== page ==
Monday, September 29, 2014
The Saturn Opposition; or, Trying NOT to Be "As a Dog Returns to His Own Vomit, so a Fool Repeats His Folly."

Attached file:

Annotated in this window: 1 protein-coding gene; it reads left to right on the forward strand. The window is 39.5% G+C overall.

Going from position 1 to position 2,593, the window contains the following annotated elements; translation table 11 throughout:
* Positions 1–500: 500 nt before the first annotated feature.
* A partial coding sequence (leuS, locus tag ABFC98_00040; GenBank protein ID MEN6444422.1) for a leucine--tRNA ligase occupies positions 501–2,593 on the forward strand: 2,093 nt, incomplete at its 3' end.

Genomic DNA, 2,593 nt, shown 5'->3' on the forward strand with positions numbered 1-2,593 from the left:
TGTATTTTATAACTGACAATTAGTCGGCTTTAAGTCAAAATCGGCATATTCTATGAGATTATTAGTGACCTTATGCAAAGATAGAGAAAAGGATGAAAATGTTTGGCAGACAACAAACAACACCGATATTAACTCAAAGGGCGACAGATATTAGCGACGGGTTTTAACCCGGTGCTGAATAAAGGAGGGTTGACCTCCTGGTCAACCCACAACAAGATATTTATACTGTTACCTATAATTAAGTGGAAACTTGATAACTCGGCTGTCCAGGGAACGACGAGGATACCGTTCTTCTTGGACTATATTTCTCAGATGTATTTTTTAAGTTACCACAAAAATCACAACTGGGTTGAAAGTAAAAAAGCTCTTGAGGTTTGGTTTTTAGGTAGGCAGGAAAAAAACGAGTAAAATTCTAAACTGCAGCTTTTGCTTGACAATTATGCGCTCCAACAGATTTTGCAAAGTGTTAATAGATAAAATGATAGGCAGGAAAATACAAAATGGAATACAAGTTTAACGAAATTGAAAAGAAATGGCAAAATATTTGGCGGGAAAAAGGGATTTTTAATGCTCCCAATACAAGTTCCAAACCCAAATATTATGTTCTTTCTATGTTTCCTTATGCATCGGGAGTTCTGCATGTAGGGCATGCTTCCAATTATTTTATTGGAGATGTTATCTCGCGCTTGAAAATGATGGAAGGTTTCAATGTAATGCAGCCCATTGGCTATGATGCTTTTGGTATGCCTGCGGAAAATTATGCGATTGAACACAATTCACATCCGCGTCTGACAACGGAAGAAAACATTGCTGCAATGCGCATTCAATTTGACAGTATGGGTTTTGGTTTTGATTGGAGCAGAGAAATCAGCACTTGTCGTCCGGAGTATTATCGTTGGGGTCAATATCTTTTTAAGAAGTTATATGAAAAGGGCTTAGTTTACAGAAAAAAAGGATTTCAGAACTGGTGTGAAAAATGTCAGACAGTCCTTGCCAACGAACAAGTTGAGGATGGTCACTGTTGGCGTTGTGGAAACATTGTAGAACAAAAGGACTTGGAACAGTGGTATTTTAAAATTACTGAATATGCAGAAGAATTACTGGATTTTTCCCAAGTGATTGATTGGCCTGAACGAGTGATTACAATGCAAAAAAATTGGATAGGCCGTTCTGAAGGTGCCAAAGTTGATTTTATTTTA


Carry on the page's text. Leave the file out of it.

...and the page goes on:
To my dear readers who have been waiting since late August for a new post: In case you wondered where I've been for the past month, here is my answer: on the dark side of Saturn. All other transits and progressions have taken a backseat to the Harsh Taskmaster. My Saturn opposition was exact over the weekend, and now that it's over, I feel tired. And OLD. My lower back aches; it's high time for me to get back into my yoga routine -- not the fashionable kind in which one sweats like a pig in a room whose temperature rivals a summer day in Miami, or socializes after class with a glass of wine in the studio with fellow Lulumon-pants-wearing yoga students and enviably toned, toe-ringed instructor, but the kind in which one rolls out an old sticky mat on the living room store and goes through all the basic asanas -- Nag Champi incense optional. Ironically, the practice of yoga was a gift I gave to myself on my Saturn Return in the spring of 2000. I did it three or four times a week, sometimes more, sometimes less if I was under the weather or in the middle of relocating. But Saturn transiting through the opposite sign of Scorpio has nearly killed off this dedication. In fact, Saturn in Scorpio has been kicking my ass in many areas. I don't want to fight Saturn in Scorpio, really I don't, but for nearly two years this transit has rejected my overtures of friendship. Feeling thusly dissed does not tickle, as I am a super-sensitive Cancer (with a stellium including the Sun, Mars, and Mercury) who also has a Scorpio Moon and Neptune in so-late-it's-last-call Scorpio. You would think Saturn in Scorpio would want to be not necessarily my BFF (since Saturn in any sign is no sign's BFF) but my stern yet fair mentor...someone who can truly show me the way to go home. It could very well be that I am just a spoiled brat. Perhaps Saturn in Scorpio has been exactly what I'd wished for. After all, I managed to collect EUC through 2013 (when Congress cut it off for all longterm out-of-workers); hold on to my below-market-rate apartment; write approximately 250 pages of a children's book that shines with potential and, I daresay, timelessness; and maintain a relationship with one person who still seems to be, after many ups and downs and ins and outs, THE person for me. Though my health has not been great (Saturn in Scorpio has manifested in multiple UTIs -- since last November I've been taking prescription-strength cranberry pills as a preventive measure), it could be a lot worse. I know that I am hardly the only person in this "new normal" economy who has been jerked around with potential jobs that all came to naught; not the only not-funny real-life cartoon character known as the Floundering Freelancer. Hell, I understand that I am not the only writer-artist-mystic-astrologer who has been suffering from creative constipation. I get it. On the other hand, maybe I don't really get it at all. Saturn is not just about hard lessons, structure, limitations, depression, and "growing up," but also about parenting. I have so-late-it's-last-call Capricorn (the sign that is ruled by Saturn) on my 5th-house cusp of children, and exactly three weeks ago tonight I became the proud adopted mother of a young black cat (most likely a 2013 Scorpio with a Taurus or Cancer Moon, since he loves food and is extremely affectionate). His name is Little Franklin. His middle name is Coltrane. His last name, at least for now, is Gardstein. When he is being a total mental case, he is Franklinstein. Some of you readers may recall the grief I recounted regarding Miss Meowsers, my boyfriend's darling gray tabby girl who died in May, an hour past Mother's Day. I miss her still; she will always be the Pioneer Cat in my heart, the amazing feline who turned me into a Crazy Cat Lady. But she was a preexisting condition; along with two daughters of the human persuasion, she came along with my boyfriend. Little Franklin is the Cat of Abundant Intentionality. Unlike some of my friends, I was not nearly cool enough to have Little Franklin enter my life by lurking outside the front door of my building or following me home from the subway. No, LF did not drop into my lap. I spotted his photo among scores of other eligible kitties when I'd officially taken a break from cat cruising -- it was the last week of August, my boyfriend was going away for five days with his daughters, and we had been wrangling with the issue of cat adoption for the past few weeks without real solution, as we do not live together and would be unable to do so for almost another year. The possibility of adopting a pair of kittens and (temporarily) splitting them up so as to have a cat in each of our homes was discussed; I even came across a photo of two darling little kittens who might've fit that bill, except that they were adopted in a New York minute. My boyfriend met, in an impromptu manner, a pair of tuxedo kittens at an adoption van in his neighborhood one afternoon; he liked them, but was not magnetically drawn to them the way he'd been with Miss Meowsers a decade earlier. A calico cat I liked the looks of had similarly been spoken for, and there was a tabby tom whom I developed a crush on, but he was a senior citizen, and my boyfriend understandably did not want to go down that road. A day or two before his trip, I showed him the photo of Little Franklin, whose "rescue" name was Kew; the reception, from where I was sitting, fell on the cool side of neutral, so I decided not to push it. Yet I could not stop thinking about this little tom with the ebony coat as shiny and fluffy as mink and the soulful copper eyes. And two days later, when his photo link appeared on a paid-service buying-and-selling e-newsletter I subscribe to, I knew that I had to move fast and try to arrange a meet-and-see before someone else beat me to it, even if doing so would cause strife. I emailed my boyfriend expecting a response filled with brake slamming, but though he did respond, it was not to my sense of urgency concerning "Kew." I sent an email to the adoption shelter, and though I heard back a few hours later, it turned out that the foster mother as well as her housemate were out of town, so the meet-and-see was arranged for the following week, after Labor Day, when my boyfriend could come with me to meet the cat who had imprinted himself on my heart. The meeting, overseen by the housemate, went very well; Little Franklin almost immediately sat on my hand, displayed impressive conversational ability (I naturally meowed right back -- it was a real conversation), and much to my relief and joy, allowed my boyfriend to scoop him up in his arms, where he went blissed-out boneless. It took four more days to officially clear the red tape of the adoption application and reference checking that I had already submitted in order to expedite the process (nothing was binding till the adoption fee was paid), plus the home visit to confirm I did not live in a crack den or was a cat hoarder (the latter of which had been Little Franklin's home environment until all the cats in that place had been removed and sent to death row, at which point the rescue agency stepped in), until Little Franklin came home with me. Just four days culminating in the Harvest Moon, but they felt like four months, and through all my amped-up anticipation I felt storm clouds gathering in the Boyfriend Zone. You see, as unbelievable as it may sound, I had chosen not to list him as one of my three references. One reference had to be "professional," I assume to screen out the jobless or freelanceless, but as for the other two, I chose two good friends to vouch for my character...not my boyfriend. And why? Well, I told myself I was sparing him the ordeal when he had so many other things to attend to, so many figurative fires to put out. The hard, Saturnian (and Plutonian) truth was that I did not trust him to give me a good reference, because I had gone against our agreement to take a break from cat cruising until we figured out just how such an arrangement would work. True, on the surface all seemed smooth after the meeting in which cat charmed boyfriend: we both liked the name Franklin so the naming decision seemed fair enough, and I assured my boyfriend that Little Franklin would spend plenty of time at his place (which is fortunately just a few neighborhoods away) once LF had gotten his sea legs and felt he had a solid, secure nest in my home, but the storm broke just a few days after the adoption. My boyfriend had been staying at my place with our new son; I suspected that it was mainly because of Little Franklin that he was there, as for nearly three years the vast majority of our get-togethers had been conducted at my boyfriend's. Part of it had to do with the fact that until Miss Meowsers died, she lived there, though she sometimes visited me (sometimes to mouse-hunt, other times just for a change of scenery, which she seemed to enjoy); part of it was because his daughters stay with him every other weekend; part of it was that although I have a cozy, albeit small apartment, he has cable and I do not; and part of it was that we tended to fight right before one of his "off" weekends when he could've come over, but did not because we were on the outs. Anyway, at bedtime I kept pressing him to tell me what was wrong, and the cat, so to speak, came out of the bag. I am sorry to say that Little Franklin witnessed the escalation from soft voices to shouting on both sides, my boyfriend nearly storming out, and my flood of tears. We made up, as we have always managed to do sooner or later, but...Saturn was clearly not handing me parenthood on a silver platter. I had, after all, decided that I wanted what I wanted, that I was not going to let this cat slip through my fingers, and that despite my reassurances to my boyfriend, they were perceived as Band-Aids at best, "fronting" at worst. I had truly wanted a cat, but I had also wanted to right the gross imbalance of the relationship's dynamic. (I have Jupiter in Libra, in case you were curious.) I did not want to cause him pain, but I felt compelled to take definite action instead of waiting for who knew how long on a situation that I deeply desired. For about two weeks midway through this past summer, my boyfriend and I were not just on the outs, but no longer a couple. I had been the one to pull the plug. There were a number of problems, but one of them was that I could no longer take the horrible sensation of being pulled along on certain important decisions I did not agree with, while not truly being heard or taken seriously. My boyfriend has many more moving parts than I do, which can be tricky to deal with in the best of circumstances, but these circumstances were far from the best. I had never stopped loving him, but I no longer loved our increasingly joyless situation, and at that time I felt that I had no choice but to take drastic measures to save myself from being further drawn into something that felt like a combination of a roller coaster and a vat of quicksand. Although Pluto is the planet that most obviously deals with the isuse of trust or lack thereof, Saturn has to do with commitment, structure, limitations, a willful deprivation of pleasure (aka anhedonia), and an inherent lack of faith (for that, one must turn to Jupiter), and therefore has quite a bit to do with trust. And though my boyfriend and I have several lovely interaspects -- more than enough to explain both our attraction and longevity -- both of our Saturns form challenging aspects with the other's planets: my Saturn in Taurus squares his loose Venus-Mars conjunction in Aquarius and his Uranus in Leo. In other words, my Saturn "locks in" his natal opposition between Venus-Mars and Uranus, turning it into a fixed-sign T-square. This is not a pretty interaspect, and also overshadows, at least in my opinion, his Saturn in Capricorn opposing my Sun in Cancer (thankfully it's a separating opposition, yet it's still close enough to exert a strong influence). My Saturn sits right on the cusp of my 9th House, so it is safe to say that whatever faith I naturally lack (thanks to a wide but approaching Moon-Saturn opposition) is exaggerated by Saturn's placement in the House that is most associated with faith. My real religion (the domain of Jupiter / 9th House / Sagittarius) is art, astrology, and a pragmatic form of mysticism. Shamanism has appealed to me since reading Carlos Casteneda in my early 20s -- not wanting to go to a "Don Juan" to be healed, but to become a Don Juan in order to heal others as well as myself. It has never been enough for me to merely be; in order to be in good standing with myself, I must do. And what I have been doing for nearly two months is trying to give my relationship another chance while not wanting to slip back into the very patterns (Saturn) that caused so much hopelessness (Saturn again) and resentment (Pluto). Oh, and I have also been trying (and failing) to find gainful employment that will free me from my stagnating career as a freelancer. I do not want to be the dog returning to his own vomit. I want to create real, positive change instead of only reacting to outer circumstances, and just as important, not to give up whatever hope I have managed to hold on to for 44 years. Little Franklin is a cat. He is also a son to my boyfriend and me, our friend who exhibits more humanity than many people we know, and a desperately needed ray of hope. This may sound like a tall order for one little fellow who has not yet celebrated his first birthday -- but if anyone can pull it off, Little Franklin can.